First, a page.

Generate an rpm from a rubygem
Clone or download
Fetching latest commit…
Cannot retrieve the latest commit at this time.

README.md

Build Status

gem2rpm

gem2rpm converts RubyGems packages to RPM spec files.

Installation

You can install gem2rpm as any other gem from RubyGems.org:

$ gem install gem2rpm

or download gem2rpm from Fedora repositories as RPM package:

# dnf install rubygem-gem2rpm

Usage

Run gem2rpm --help to see all of the options.

At its simplest, download a gem (let's call it GEM) in its latest version (e.g. 1.2.3):

$ gem fetch GEM

and run gem2rpm:

$ gem2rpm GEM-1.2.3.gem

You can also use the --fetch flag to fetch the (latest) gem before generating the spec file, achieving the same effect as running 'gem fetch GEM' plus 'gem2rpm GEM-1.2.3.gem':

$ gem2rpm --fetch GEM

This will print an rpm spec file based on the information contained in the gem's spec file. In general, it is necessary to edit the generated spec file because the gem is missing some important information that is customarily provided in rpm's, most notably the license and the changelog.

Rather than editing the generated specfile, edit the template from which the specfile is generated. This will make it easier to update the RPM when a new version of the Gem becomes available.

To support this process, it is recommended to first save the default template somewhere:

$ gem2rpm -T > rubygem-GEM.spec.template

Now you can edit the template and then run gem2rpm to generate the spec file using the edited template:

$ gem2rpm -t rubygem-GEM.spec.template GEM-1.2.3.gem > rubygem-GEM.spec

With this new template you can now build your RPM as usual and when a new version of the gem becomes available, you just edit the saved template and rerun gem2rpm over it.

To see all available templates that are shipped and can be directly used with gem2rpm run:

$ gem2rpm --templates

Templates

The template is a standard ERB file that comes with several variables:

  • package - the Gem::Package for the gem
  • spec - the Gem::Specification for the gem (the same as format.spec)
  • config - the Gem2Rpm::Configuration that can redefine default macros or rules used in spec template helpers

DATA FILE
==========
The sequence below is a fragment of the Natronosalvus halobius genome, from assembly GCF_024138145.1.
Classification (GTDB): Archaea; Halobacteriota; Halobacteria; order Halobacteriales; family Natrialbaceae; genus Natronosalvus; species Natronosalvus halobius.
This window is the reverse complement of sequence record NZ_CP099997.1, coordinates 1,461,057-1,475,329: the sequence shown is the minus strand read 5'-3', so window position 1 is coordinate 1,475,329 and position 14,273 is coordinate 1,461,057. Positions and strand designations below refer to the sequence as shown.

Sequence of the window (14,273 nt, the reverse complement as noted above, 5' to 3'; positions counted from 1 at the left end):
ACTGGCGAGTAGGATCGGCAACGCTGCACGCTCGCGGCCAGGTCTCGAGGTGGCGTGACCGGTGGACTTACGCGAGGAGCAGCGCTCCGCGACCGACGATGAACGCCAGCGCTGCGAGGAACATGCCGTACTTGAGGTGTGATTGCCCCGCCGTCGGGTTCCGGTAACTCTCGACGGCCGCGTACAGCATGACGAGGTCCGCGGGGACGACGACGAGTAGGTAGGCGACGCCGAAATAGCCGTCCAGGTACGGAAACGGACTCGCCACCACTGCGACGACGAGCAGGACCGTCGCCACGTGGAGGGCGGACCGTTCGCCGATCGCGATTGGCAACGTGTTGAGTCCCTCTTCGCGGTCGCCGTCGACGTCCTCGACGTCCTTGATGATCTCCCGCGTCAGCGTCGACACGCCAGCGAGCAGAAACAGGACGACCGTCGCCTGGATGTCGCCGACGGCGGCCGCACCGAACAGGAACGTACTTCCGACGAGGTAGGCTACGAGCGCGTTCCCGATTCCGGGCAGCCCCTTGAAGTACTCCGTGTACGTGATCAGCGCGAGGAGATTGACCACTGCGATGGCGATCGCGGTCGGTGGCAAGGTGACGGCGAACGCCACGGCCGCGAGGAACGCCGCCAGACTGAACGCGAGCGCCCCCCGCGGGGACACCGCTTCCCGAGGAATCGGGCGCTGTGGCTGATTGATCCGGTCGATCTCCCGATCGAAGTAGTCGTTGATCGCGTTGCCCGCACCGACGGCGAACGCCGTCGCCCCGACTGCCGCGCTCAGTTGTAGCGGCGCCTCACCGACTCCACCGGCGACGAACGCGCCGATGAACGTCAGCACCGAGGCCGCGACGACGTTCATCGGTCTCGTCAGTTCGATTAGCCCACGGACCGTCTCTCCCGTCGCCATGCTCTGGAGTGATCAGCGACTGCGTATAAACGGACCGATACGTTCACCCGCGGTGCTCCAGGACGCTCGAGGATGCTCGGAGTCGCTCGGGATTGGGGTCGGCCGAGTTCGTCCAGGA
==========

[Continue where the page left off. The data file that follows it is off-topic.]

• runtime_dependencies - the Gem2Rpm::RpmDependencyList providing list of package runtime dependencies
  • development_dependencies - the Gem2Rpm::RpmDependencyList providing list of package development dependencies
  • tests - the Gem2Rpm::TestSuite providing list of test frameworks allowing their execution
  • files - the Gem2Rpm::RpmFileList providing unfiltered list of files in package
  • main_files - the Gem2Rpm::RpmFileList providing list of files suitable for main package
  • doc_files - the Gem2Rpm::RpmFileList providing list of files suitable for -doc subpackage

The following variables still work, but are now deprecated:

  • format - The Gem::Format for the gem. Please note that this is kept just for compatibility reasons, since RubyGems 2.0 removed this class.

Template Configuration

To make the templates lighter and more complete, Gem2Rpm introduced in version 0.11.0 new configurable template variables such as main_files or doc_files that can be further configured via local config variable as follows:

# Change macros for Vagrant packaging
config.macros[:instdir] = '%{vagrant_plugin_instdir}'
config.macros[:libdir] = '%{vagrant_plugin_libdir}'

# Change what files go to the -doc sub-package
config.rules[:doc] = [/\/?doc(\/.*)?/]

To see all the defaults that can be changed (from https://github.com/fedora-ruby/gem2rpm/blob/master/lib/gem2rpm/configuration.rb):

$ irb -rgem2rpm
> Gem2Rpm::Configuration::DEFAULT_MACROS
> Gem2Rpm::Configuration::DEFAULT_RULES

Conventions

A typical source RPM for a gem should consist of two files: the gem file itself and the spec file.

The resulting RPMs should follow the naming convention 'rubygem-$GEM' where GEM is the name of the packaged gem.

Limitations

Because of the differences between the two packaging schemes, it is impossible to come up with a completely automated way of doing the conversion, but the spec files produced by this package should be good enough for most pure-ruby gems.

See also

Fedora ruby and rubygem packaging guidelines:

Project website